Late on March 27th the BBC News website’s ‘Middle East’ page published a report about a terror attack that had taken place several hours earlier under the headline “Israel attack: Two shot dead in Hadera”.
Some eight hours later the report was amended to include additional information and its headline was changed to “Israel attack: Two police officers shot dead in Hadera”.
Around three hours later – i.e some fourteen and a half hours after the attack had taken place – it was amended for a second time and the headline was changed to read “Israel: Two police killed by Israeli Arab gunmen in Hadera”.
Although the information was available by the time the second version of the report was published, the names of the two people killed in the attack – Corporal Yazan Falah from Kisra-Sumei and Corporal Shirel Abukarat from Netanya, both aged 19 – only appeared in its third version.
As was the case in a report on another terror attack several days earlier, neither in the headline nor in any versions of the report itself did the BBC clarify in its own words that what took place was a terror attack. In line with the selectively applied BBC editorial guidelines – “We should not use the term ‘terrorist’ without attribution” – the sole mention of the word terrorist in the report’s second version came in a quote from an Israeli official:
“”Our officers managed to neutralise the assailants and prevent a bigger terrorist attack,” national police spokesman Eli Levy told Israeli TV.”
In the third version the only mention of the word terrorist appeared in an embedded tweet from the US Secretary of State.
By the time the second version of the BBC’s report was published a court order preventing publication of the names of the terrorists had been issued even though that information was already in the public domain. In that version BBC audiences were told that:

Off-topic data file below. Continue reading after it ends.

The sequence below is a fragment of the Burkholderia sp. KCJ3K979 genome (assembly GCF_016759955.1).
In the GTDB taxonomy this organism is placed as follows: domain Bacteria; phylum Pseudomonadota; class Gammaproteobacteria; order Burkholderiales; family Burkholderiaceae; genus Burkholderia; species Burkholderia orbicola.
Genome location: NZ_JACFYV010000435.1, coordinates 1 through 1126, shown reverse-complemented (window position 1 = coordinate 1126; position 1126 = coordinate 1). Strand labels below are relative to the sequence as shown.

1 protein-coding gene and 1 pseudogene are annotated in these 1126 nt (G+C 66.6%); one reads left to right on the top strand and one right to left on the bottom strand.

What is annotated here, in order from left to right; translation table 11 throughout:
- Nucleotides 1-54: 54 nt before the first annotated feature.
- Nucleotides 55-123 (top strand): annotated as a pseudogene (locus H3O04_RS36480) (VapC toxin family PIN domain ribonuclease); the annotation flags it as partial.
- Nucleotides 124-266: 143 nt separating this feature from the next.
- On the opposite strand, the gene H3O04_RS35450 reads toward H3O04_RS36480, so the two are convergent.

“Police said the gunmen were Israeli Arab citizens. They were shot dead by undercover officers. […]
One of the assailants in the latest incident tried to join IS and officials are looking for connections between the attacks, Haaretz reports.”
The BBC did not clarify that the attempt “to join IS” in Syria via Turkey took place in 2016. The fact that the two terrorists were from Umm al Fahm in northern Israel only appeared in the third version of the report.
In relation to the as yet unverified claim of responsibility for the attack, the second version of the report stated:
“The Islamic State (IS) group said it was behind the attack in a statement posted on social media. […]
The Islamic State group’s claim of responsibility is unusual – the intelligence group SITE said it was the first time it had taken credit for an attack in Israel since 2017.”
In the third version readers were told that:
“Attacks in Israel linked to IS are rare, the last being in June 2017 when IS said it was behind a gun and knife attack in Jerusalem that killed a policewoman.”
Readers may recall that the BBC’s original report on the 2017 attack in which Border Police officer Hadas Malka was murdered was titled “Three Palestinians killed after deadly stabbing in Jerusalem” and that was also how the BBC portrayed the incident on social media until amendments were made following public objection.
Readers of the second version of the BBC’s report on the Hadera attack were told that:
“Sunday’s incident occurred as Israel hosts an historic summit with three Arab League states with which it has normalised ties, as well as Egypt and the US.
Israel’s Foreign Minister Yair Lapid said that all his counterparts at the meeting had condemned the attack. However, it was praised by the Hamas militant group which governs Gaza as a “heroic operation”.”
The third version of the BBC’s report did not include that information about Hamas’ praise for the attack and at no point were readers told that additional terrorist groups praised the attack, including Hizballah, which sought to link it to the Negev summit.
The second version of the report closed with a euphemistic reference to “religious holidays”:
“There have been several recent attacks amid concerns that tensions are rising ahead of religious holidays.”
The third version closed as follows:
“There are fears of further incidents in the month ahead, when the Muslim festival of Ramadan, the Jewish festival of Passover and the Christian festival of Easter coincide in a rare convergence.”
The BBC however elected not to inform its audiences of calls from Palestinian terrorist organisations to “step up the “resistance” against Israel in the coming days and weeks”.